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5. Auflage bestellen
Inhaltsverzeichnis, Datei (33 KB)
Leseprobe, Datei (310 KB)
Particularly in the upper stage development of rockets (launchers), gravity dominated fluid motion in upper stage tanks (sloshing) during flight represents an undesired dynamic effect. On the one hand the sloshing forces lead to disturbances, which have to be compensated by the reaction control system. On the other hand, when cryogenic fluids are considered, the fluctuations in tank pressure may be critical under some circumstances compromising the structural stability of the tank. In this field, the utilization of cryogenic propellants represents a high challenge to layout and design of the propulsion components including the propellant tanks.
This work deals with two effects that are directly coupled to the sloshing content inside the propellant tank. To investigate these effects a dedicated test setup has been developed. At first, the damping characteristics of sloshing cryogenic nitrogen – which is used as a substitute for the rocket propellants liquid hydrogen and liquid oxygen – are determined. The results are correlated to the theory based on storable propellants. The main part of this work is linked to a characteristic pressure drop inside the propellant tank caused by the sloshing liquid. For the effect to occur, the tank must be pressurized to enable the formation of a thermal stratification below the liquid surface. Sloshing leads to the mixing of liquid in this region with subcooled liquid from the bulk. This affects the decrease of the temperature at the free surface leading to the condensation of superheated vapor. Thus, the pressure in the tank must decreases. Three different pressurization concepts are introduced in this work; self-pressurization where the tank is pressurized by evaporating liquid caused by the heat flowing into the tank. Furthermore, the tank is pressurized with gaseous nitrogen taken from an external gas bottle and at last gaseous helium from an external supply is used for pressurization purpose. By the application of helium as non-condensable gas, a significant reduction of the pressure drop is expected. The experimental results confirm this working hypothesis and therefore support the theoretical considerations described by an approach of Das & Hopfinger.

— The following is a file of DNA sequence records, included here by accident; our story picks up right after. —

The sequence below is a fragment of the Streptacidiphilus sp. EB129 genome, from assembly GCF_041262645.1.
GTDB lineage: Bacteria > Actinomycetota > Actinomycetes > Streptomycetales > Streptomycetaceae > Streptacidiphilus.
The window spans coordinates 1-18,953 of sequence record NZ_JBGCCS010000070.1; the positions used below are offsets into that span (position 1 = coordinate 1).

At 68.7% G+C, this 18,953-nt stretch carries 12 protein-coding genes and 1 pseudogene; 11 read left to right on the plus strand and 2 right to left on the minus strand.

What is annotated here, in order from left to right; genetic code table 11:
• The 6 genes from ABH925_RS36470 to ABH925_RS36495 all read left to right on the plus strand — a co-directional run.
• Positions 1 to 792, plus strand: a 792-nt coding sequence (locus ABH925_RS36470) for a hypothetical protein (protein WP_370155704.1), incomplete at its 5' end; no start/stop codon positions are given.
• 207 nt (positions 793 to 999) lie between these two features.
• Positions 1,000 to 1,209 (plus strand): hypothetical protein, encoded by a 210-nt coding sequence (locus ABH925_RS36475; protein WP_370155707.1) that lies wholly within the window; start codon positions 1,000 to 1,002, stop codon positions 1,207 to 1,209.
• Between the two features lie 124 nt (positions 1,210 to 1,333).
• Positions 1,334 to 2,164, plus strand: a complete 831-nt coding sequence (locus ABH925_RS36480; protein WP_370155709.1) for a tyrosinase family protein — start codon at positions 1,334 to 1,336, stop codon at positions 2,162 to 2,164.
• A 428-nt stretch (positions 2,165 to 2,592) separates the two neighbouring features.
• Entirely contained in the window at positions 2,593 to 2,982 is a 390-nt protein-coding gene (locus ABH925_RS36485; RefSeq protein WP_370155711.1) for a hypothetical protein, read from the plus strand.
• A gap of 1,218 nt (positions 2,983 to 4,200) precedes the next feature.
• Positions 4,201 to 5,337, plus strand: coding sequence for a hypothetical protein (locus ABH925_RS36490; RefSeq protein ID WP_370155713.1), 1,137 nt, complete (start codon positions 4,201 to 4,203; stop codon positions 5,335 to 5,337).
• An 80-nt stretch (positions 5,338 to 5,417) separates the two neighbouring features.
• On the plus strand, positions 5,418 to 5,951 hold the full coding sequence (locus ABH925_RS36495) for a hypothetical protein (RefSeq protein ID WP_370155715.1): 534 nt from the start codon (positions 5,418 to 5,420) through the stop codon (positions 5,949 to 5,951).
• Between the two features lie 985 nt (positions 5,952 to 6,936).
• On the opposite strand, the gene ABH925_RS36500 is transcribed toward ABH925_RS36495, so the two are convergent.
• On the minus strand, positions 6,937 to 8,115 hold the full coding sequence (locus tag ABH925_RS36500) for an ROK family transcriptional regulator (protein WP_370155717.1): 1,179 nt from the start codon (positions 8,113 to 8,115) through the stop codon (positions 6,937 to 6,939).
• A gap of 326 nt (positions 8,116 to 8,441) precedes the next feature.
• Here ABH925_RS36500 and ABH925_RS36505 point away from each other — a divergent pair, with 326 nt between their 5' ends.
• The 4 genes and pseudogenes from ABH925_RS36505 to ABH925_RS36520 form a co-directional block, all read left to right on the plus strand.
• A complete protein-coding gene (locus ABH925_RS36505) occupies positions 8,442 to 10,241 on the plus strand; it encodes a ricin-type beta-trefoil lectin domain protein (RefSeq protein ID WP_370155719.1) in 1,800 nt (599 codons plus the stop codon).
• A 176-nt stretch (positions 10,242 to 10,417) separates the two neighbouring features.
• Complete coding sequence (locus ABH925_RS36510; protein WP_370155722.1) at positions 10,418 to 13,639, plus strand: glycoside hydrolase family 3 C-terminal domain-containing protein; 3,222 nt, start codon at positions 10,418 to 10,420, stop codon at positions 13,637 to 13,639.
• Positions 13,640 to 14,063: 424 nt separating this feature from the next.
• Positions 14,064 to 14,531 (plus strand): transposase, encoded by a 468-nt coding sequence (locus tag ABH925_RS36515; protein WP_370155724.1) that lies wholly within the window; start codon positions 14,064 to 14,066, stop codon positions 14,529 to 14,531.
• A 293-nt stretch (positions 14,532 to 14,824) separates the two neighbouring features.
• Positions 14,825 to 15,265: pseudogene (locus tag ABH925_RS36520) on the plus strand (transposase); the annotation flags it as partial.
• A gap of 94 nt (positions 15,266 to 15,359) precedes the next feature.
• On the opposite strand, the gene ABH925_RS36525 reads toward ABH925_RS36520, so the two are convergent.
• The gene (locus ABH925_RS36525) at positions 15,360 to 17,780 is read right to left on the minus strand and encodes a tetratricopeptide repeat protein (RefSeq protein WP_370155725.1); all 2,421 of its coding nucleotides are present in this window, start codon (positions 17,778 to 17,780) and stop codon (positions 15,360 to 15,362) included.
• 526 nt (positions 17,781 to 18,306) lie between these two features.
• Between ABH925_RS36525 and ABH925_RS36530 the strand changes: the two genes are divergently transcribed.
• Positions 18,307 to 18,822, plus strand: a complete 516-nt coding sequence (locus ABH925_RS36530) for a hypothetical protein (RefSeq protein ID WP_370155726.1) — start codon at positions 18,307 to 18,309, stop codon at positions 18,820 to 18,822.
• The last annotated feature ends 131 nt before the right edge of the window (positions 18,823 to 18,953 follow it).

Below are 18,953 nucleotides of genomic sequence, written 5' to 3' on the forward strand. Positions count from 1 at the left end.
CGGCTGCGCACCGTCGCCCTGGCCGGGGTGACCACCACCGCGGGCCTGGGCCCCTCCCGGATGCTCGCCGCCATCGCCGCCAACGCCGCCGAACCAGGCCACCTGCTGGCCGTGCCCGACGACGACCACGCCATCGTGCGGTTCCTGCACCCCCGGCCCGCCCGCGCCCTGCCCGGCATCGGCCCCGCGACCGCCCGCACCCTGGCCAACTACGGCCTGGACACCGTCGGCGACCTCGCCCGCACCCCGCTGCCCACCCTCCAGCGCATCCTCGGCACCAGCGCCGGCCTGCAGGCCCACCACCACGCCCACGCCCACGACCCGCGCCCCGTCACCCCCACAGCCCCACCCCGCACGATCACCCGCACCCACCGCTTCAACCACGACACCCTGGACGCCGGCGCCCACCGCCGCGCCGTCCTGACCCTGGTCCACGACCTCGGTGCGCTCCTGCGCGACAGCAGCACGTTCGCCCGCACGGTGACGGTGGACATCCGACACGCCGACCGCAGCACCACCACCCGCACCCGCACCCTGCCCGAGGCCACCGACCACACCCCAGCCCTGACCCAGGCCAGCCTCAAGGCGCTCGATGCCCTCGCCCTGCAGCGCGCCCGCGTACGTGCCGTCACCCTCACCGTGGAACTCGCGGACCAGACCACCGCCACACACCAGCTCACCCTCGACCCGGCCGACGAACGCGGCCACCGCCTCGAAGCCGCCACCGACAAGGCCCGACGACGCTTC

All results are presented in a non-dimensional form to allow the comparison to data from the literature. Furthermore, the upscaling of the current results enables the prediction for future cryogenic upper stages such as the ESC-B for the European space launcher Ariane 5.